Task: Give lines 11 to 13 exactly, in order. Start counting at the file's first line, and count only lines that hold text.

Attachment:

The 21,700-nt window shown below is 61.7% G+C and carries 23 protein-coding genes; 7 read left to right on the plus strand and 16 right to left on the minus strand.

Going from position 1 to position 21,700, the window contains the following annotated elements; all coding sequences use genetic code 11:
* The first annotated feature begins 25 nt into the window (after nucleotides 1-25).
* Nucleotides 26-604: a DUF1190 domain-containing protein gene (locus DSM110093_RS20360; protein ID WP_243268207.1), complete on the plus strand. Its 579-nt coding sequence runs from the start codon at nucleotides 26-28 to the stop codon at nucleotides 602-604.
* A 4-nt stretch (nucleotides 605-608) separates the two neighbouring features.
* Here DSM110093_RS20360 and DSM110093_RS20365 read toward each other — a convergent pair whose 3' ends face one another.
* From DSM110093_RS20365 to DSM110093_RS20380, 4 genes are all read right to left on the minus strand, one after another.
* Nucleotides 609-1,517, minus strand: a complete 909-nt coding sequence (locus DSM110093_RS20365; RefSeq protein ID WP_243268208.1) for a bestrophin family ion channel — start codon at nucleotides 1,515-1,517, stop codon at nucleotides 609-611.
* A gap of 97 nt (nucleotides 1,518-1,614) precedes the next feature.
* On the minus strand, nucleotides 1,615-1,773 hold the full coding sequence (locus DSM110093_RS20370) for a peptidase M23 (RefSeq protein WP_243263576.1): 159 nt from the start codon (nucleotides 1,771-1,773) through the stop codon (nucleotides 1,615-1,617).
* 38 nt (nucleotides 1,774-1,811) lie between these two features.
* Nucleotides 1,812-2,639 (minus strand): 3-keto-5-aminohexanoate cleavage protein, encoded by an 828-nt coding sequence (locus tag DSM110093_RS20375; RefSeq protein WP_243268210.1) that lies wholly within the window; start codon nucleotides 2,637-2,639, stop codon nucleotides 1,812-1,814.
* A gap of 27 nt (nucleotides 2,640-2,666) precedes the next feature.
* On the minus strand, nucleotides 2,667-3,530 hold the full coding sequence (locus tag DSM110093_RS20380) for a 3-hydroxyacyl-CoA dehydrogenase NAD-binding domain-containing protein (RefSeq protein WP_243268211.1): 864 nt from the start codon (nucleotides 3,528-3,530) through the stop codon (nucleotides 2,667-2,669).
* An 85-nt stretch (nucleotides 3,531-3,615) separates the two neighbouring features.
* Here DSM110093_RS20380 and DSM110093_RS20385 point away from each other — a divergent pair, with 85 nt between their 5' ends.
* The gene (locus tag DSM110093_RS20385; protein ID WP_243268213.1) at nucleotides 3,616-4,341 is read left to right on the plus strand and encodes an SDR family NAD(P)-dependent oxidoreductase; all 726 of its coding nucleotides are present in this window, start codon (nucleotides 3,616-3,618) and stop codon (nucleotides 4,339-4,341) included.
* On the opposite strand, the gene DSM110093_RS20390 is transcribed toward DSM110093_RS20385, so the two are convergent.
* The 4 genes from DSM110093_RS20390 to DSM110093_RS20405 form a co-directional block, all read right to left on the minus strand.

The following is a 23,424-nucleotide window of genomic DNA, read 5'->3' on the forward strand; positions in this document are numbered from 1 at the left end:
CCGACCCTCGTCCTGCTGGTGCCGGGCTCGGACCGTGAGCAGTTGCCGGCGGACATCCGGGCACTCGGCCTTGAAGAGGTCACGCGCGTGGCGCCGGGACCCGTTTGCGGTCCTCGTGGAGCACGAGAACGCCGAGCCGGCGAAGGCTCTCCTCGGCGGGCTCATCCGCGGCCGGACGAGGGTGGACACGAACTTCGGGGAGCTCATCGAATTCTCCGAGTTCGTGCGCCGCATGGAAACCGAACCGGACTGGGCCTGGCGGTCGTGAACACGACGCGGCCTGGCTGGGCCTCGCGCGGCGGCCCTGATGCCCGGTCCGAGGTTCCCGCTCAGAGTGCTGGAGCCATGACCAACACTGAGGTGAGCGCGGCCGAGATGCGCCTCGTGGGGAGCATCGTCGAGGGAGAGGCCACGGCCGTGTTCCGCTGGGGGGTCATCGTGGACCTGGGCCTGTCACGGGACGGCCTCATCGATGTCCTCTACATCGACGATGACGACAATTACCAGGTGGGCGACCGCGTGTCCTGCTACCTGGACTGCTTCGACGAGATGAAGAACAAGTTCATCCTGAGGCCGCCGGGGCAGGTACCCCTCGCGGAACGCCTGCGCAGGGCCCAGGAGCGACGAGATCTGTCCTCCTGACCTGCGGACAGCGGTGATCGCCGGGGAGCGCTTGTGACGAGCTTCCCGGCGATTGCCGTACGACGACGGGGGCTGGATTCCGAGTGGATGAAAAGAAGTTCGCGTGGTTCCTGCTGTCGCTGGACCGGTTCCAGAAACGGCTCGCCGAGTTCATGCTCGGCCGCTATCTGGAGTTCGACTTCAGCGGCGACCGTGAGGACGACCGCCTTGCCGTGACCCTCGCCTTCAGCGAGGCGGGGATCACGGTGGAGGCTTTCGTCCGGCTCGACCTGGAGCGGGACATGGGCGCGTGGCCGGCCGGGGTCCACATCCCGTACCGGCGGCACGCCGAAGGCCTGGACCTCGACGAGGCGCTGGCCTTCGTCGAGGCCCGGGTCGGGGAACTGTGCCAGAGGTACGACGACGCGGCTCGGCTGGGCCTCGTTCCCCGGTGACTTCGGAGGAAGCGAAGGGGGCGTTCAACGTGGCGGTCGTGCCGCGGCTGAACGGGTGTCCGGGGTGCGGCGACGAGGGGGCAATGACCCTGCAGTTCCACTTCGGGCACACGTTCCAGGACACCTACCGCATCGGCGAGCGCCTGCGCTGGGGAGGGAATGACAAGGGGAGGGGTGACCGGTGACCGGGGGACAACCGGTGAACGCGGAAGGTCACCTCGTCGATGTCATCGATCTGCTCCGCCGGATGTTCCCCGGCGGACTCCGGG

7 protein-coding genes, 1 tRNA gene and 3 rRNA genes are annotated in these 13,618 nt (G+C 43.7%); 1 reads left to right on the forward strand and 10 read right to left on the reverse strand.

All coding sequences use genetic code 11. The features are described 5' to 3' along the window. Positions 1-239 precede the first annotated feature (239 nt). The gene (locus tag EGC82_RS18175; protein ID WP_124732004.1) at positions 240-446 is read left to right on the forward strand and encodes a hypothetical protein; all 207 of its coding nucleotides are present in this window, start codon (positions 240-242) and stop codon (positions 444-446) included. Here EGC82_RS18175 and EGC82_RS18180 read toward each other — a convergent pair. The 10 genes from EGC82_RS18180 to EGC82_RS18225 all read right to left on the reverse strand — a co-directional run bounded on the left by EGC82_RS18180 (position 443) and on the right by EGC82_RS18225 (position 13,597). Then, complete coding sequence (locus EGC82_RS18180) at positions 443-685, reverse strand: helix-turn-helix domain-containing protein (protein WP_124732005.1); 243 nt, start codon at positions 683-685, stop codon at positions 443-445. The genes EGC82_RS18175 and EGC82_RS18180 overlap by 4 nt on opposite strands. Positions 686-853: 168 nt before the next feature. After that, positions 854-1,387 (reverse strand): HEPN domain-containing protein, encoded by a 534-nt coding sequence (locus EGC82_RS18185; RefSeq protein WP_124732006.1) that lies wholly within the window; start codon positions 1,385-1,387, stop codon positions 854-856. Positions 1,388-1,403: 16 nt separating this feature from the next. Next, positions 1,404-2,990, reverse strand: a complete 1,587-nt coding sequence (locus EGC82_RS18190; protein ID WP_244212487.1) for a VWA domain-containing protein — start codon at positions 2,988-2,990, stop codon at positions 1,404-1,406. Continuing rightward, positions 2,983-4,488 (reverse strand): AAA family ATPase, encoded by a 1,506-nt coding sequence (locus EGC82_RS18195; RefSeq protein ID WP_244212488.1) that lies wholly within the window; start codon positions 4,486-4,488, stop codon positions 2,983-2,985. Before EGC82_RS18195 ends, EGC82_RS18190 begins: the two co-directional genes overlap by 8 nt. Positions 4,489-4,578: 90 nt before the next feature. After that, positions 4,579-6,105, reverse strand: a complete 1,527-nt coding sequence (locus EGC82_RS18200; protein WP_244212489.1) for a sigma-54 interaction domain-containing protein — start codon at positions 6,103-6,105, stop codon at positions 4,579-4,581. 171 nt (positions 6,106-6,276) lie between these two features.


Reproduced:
* 38 nt (nucleotides 1,774-1,811) lie between these two features.
* Nucleotides 1,812-2,639 (minus strand): 3-keto-5-aminohexanoate cleavage protein, encoded by an 828-nt coding sequence (locus tag DSM110093_RS20375; RefSeq protein WP_243268210.1) that lies wholly within the window; start codon nucleotides 2,637-2,639, stop codon nucleotides 1,812-1,814.
* A gap of 27 nt (nucleotides 2,640-2,666) precedes the next feature.